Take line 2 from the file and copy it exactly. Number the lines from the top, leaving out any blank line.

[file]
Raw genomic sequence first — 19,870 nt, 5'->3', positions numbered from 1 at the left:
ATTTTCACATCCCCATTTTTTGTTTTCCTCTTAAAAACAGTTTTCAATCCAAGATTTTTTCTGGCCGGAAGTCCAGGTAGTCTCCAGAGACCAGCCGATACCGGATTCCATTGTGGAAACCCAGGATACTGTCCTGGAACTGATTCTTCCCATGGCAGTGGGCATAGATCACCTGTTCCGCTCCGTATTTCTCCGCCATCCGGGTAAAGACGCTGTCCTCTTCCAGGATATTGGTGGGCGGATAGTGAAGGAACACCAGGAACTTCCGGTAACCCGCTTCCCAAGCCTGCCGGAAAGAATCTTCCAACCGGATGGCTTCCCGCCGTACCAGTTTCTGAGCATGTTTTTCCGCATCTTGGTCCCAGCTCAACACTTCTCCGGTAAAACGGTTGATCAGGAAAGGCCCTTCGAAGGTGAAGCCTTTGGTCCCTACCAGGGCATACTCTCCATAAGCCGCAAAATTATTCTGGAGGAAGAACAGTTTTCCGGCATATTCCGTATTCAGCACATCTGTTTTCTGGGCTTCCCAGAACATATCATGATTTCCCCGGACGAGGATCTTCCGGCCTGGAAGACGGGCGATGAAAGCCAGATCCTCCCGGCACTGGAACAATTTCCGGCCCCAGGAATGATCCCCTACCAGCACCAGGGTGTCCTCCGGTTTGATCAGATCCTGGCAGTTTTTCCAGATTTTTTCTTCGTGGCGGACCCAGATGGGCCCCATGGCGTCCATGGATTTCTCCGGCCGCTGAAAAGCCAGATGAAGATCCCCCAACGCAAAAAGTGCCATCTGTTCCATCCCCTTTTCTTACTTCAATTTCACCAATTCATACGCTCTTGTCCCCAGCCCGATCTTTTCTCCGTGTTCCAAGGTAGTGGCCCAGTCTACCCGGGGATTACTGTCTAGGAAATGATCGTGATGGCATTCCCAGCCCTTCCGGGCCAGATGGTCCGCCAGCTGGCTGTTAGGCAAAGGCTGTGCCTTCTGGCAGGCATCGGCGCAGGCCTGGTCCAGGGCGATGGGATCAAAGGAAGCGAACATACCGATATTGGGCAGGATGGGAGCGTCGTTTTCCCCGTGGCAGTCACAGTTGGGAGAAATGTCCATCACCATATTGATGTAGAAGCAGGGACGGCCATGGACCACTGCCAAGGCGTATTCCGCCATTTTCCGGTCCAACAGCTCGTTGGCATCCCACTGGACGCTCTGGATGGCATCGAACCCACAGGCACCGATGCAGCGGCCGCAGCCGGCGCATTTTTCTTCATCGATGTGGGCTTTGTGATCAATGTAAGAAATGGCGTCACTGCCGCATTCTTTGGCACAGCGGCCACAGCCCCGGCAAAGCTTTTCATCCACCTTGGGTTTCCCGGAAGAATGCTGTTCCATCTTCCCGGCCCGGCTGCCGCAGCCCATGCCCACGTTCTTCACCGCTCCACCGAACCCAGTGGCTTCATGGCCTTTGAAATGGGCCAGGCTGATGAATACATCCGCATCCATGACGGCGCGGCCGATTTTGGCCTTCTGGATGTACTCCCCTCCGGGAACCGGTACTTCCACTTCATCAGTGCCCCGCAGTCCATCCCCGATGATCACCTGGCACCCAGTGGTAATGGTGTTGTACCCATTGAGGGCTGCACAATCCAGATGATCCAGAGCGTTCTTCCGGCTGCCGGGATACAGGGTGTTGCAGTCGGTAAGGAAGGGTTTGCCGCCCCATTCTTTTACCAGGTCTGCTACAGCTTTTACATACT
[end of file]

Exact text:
ATTTTCACATCCCCATTTTTTGTTTTCCTCTTAAAAACAGTTTTCAATCCAAGATTTTTTCTGGCCGGAAGTCCAGGTAGTCTCCAGAGACCAGCCGATACCGGATTCCATTGTGGAAACCCAGGATACTGTCCTGGAACTGATTCTTCCCATGGCAGTGGGCATAGATCACCTGTTCCGCTCCGTATTTCTCCGCCATCCGGGTAAAGACGCTGTCCTCTTCCAGGATATTGGTGGGCGGATAGTGAAGGAACACCAGGAACTTCCGGTAACCCGCTTCCCAAGCCTGCCGGAAAGAATCTTCCAACCGGATGGCTTCCCGCCGTACCAGTTTCTGAGCATGTTTTTCCGCATCTTGGTCCCAGCTCAACACTTCTCCGGTAAAACGGTTGATCAGGAAAGGCCCTTCGAAGGTGAAGCCTTTGGTCCCTACCAGGGCATACTCTCCATAAGCCGCAAAATTATTCTGGAGGAAGAACAGTTTTCCGGCATATTCCGTATTCAGCACATCTGTTTTCTGGGCTTCCCAGAACATATCATGATTTCCCCGGACGAGGATCTTCCGGCCTGGAAGACGGGCGATGAAAGCCAGATCCTCCCGGCACTGGAACAATTTCCGGCCCCAGGAATGATCCCCTACCAGCACCAGGGTGTCCTCCGGTTTGATCAGATCCTGGCAGTTTTTCCAGATTTTTTCTTCGTGGCGGACCCAGATGGGCCCCATGGCGTCCATGGATTTCTCCGGCCGCTGAAAAGCCAGATGAAGATCCCCCAACGCAAAAAGTGCCATCTGTTCCATCCCCTTTTCTTACTTCAATTTCACCAATTCATACGCTCTTGTCCCCAGCCCGATCTTTTCTCCGTGTTCCAAGGTAGTGGCCCAGTCTACCCGGGGATTACTGTCTAGGAAATGATCGTGATGGCATTCCCAGCCCTTCCGGGCCAGATGGTCCGCCAGCTGGCTGTTAGGCAAAGGCTGTGCCTTCTGGCAGGCATCGGCGCAGGCCTGGTCCAGGGCGATGGGATCAAAGGAAGCGAACATACCGATATTGGGCAGGATGGGAGCGTCGTTTTCCCCGTGGCAGTCACAGTTGGGAGAAATGTCCATCACCATATTGATGTAGAAGCAGGGACGGCCATGGACCACTGCCAAGGCGTATTCCGCCATTTTCCGGTCCAACAGCTCGTTGGCATCCCACTGGACGCTCTGGATGGCATCGAACCCACAGGCACCGATGCAGCGGCCGCAGCCGGCGCATTTTTCTTCATCGATGTGGGCTTTGTGATCAATGTAAGAAATGGCGTCACTGCCGCATTCTTTGGCACAGCGGCCACAGCCCCGGCAAAGCTTTTCATCCACCTTGGGTTTCCCGGAAGAATGCTGTTCCATCTTCCCGGCCCGGCTGCCGCAGCCCATGCCCACGTTCTTCACCGCTCCACCGAACCCAGTGGCTTCATGGCCTTTGAAATGGGCCAGGCTGATGAATACATCCGCATCCATGACGGCGCGGCCGATTTTGGCCTTCTGGATGTACTCCCCTCCGGGAACCGGTACTTCCACTTCATCAGTGCCCCGCAGTCCATCCCCGATGATCACCTGGCACCCAGTGGTAATGGTGTTGTACCCATTGAGGGCTGCACAATCCAGATGATCCAGAGCGTTCTTCCGGCTGCCGGGATACAGGGTGTTGCAGTCGGTAAGGAAGGGTTTGCCGCCCCATTCTTTTACCAGGTCTGCTACAGCTTTTACATACT